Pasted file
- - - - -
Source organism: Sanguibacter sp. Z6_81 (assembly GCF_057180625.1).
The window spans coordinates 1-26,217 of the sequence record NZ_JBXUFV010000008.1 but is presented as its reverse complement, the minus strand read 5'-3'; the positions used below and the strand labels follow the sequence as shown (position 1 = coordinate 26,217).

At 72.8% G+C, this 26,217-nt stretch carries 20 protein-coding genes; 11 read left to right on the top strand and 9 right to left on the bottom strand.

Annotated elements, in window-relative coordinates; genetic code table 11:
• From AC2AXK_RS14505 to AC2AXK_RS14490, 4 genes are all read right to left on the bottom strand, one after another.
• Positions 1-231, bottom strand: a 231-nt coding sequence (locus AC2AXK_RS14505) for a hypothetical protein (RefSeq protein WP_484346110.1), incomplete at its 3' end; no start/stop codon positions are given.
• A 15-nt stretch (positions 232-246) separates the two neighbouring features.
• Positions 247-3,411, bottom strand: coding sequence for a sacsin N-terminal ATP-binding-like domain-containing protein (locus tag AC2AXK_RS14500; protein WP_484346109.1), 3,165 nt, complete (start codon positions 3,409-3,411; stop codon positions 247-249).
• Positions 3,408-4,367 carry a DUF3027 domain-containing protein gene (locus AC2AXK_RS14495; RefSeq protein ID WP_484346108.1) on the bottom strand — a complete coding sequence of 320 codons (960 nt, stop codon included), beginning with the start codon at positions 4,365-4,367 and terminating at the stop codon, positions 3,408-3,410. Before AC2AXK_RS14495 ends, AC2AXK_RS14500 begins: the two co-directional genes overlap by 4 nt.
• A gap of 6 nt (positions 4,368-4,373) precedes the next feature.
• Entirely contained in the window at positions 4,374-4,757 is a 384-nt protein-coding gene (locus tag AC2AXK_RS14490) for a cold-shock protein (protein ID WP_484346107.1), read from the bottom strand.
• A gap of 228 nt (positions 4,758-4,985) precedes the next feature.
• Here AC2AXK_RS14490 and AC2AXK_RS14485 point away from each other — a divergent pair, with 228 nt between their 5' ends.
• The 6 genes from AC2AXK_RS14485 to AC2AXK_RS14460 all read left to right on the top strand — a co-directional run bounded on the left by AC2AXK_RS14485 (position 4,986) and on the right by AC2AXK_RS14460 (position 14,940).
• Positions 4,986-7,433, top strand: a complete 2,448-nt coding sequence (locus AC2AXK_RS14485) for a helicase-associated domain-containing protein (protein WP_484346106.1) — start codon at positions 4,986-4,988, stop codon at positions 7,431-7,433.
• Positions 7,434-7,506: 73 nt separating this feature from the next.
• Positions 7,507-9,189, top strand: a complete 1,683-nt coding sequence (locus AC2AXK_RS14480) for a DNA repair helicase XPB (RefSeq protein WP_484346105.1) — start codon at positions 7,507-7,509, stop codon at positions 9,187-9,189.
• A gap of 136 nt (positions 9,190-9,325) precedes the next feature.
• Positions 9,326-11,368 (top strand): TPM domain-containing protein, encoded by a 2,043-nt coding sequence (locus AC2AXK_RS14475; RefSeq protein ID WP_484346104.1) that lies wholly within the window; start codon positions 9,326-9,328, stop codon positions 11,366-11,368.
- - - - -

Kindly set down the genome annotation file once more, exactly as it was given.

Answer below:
Source organism: Sanguibacter sp. Z6_81 (assembly GCF_057180625.1).
The window spans coordinates 1-26,217 of the sequence record NZ_JBXUFV010000008.1 but is presented as its reverse complement, the minus strand read 5'-3'; the positions used below and the strand labels follow the sequence as shown (position 1 = coordinate 26,217).

At 72.8% G+C, this 26,217-nt stretch carries 20 protein-coding genes; 11 read left to right on the top strand and 9 right to left on the bottom strand.

Annotated elements, in window-relative coordinates; genetic code table 11:
• From AC2AXK_RS14505 to AC2AXK_RS14490, 4 genes are all read right to left on the bottom strand, one after another.
• Positions 1-231, bottom strand: a 231-nt coding sequence (locus AC2AXK_RS14505) for a hypothetical protein (RefSeq protein WP_484346110.1), incomplete at its 3' end; no start/stop codon positions are given.
• A 15-nt stretch (positions 232-246) separates the two neighbouring features.
• Positions 247-3,411, bottom strand: coding sequence for a sacsin N-terminal ATP-binding-like domain-containing protein (locus tag AC2AXK_RS14500; protein WP_484346109.1), 3,165 nt, complete (start codon positions 3,409-3,411; stop codon positions 247-249).
• Positions 3,408-4,367 carry a DUF3027 domain-containing protein gene (locus AC2AXK_RS14495; RefSeq protein ID WP_484346108.1) on the bottom strand — a complete coding sequence of 320 codons (960 nt, stop codon included), beginning with the start codon at positions 4,365-4,367 and terminating at the stop codon, positions 3,408-3,410. Before AC2AXK_RS14495 ends, AC2AXK_RS14500 begins: the two co-directional genes overlap by 4 nt.
• A gap of 6 nt (positions 4,368-4,373) precedes the next feature.
• Entirely contained in the window at positions 4,374-4,757 is a 384-nt protein-coding gene (locus tag AC2AXK_RS14490) for a cold-shock protein (protein ID WP_484346107.1), read from the bottom strand.
• A gap of 228 nt (positions 4,758-4,985) precedes the next feature.
• Here AC2AXK_RS14490 and AC2AXK_RS14485 point away from each other — a divergent pair, with 228 nt between their 5' ends.
• The 6 genes from AC2AXK_RS14485 to AC2AXK_RS14460 all read left to right on the top strand — a co-directional run bounded on the left by AC2AXK_RS14485 (position 4,986) and on the right by AC2AXK_RS14460 (position 14,940).
• Positions 4,986-7,433, top strand: a complete 2,448-nt coding sequence (locus AC2AXK_RS14485) for a helicase-associated domain-containing protein (protein WP_484346106.1) — start codon at positions 4,986-4,988, stop codon at positions 7,431-7,433.
• Positions 7,434-7,506: 73 nt separating this feature from the next.
• Positions 7,507-9,189, top strand: a complete 1,683-nt coding sequence (locus AC2AXK_RS14480) for a DNA repair helicase XPB (RefSeq protein WP_484346105.1) — start codon at positions 7,507-7,509, stop codon at positions 9,187-9,189.
• A gap of 136 nt (positions 9,190-9,325) precedes the next feature.
• Positions 9,326-11,368 (top strand): TPM domain-containing protein, encoded by a 2,043-nt coding sequence (locus AC2AXK_RS14475; RefSeq protein ID WP_484346104.1) that lies wholly within the window; start codon positions 9,326-9,328, stop codon positions 11,366-11,368.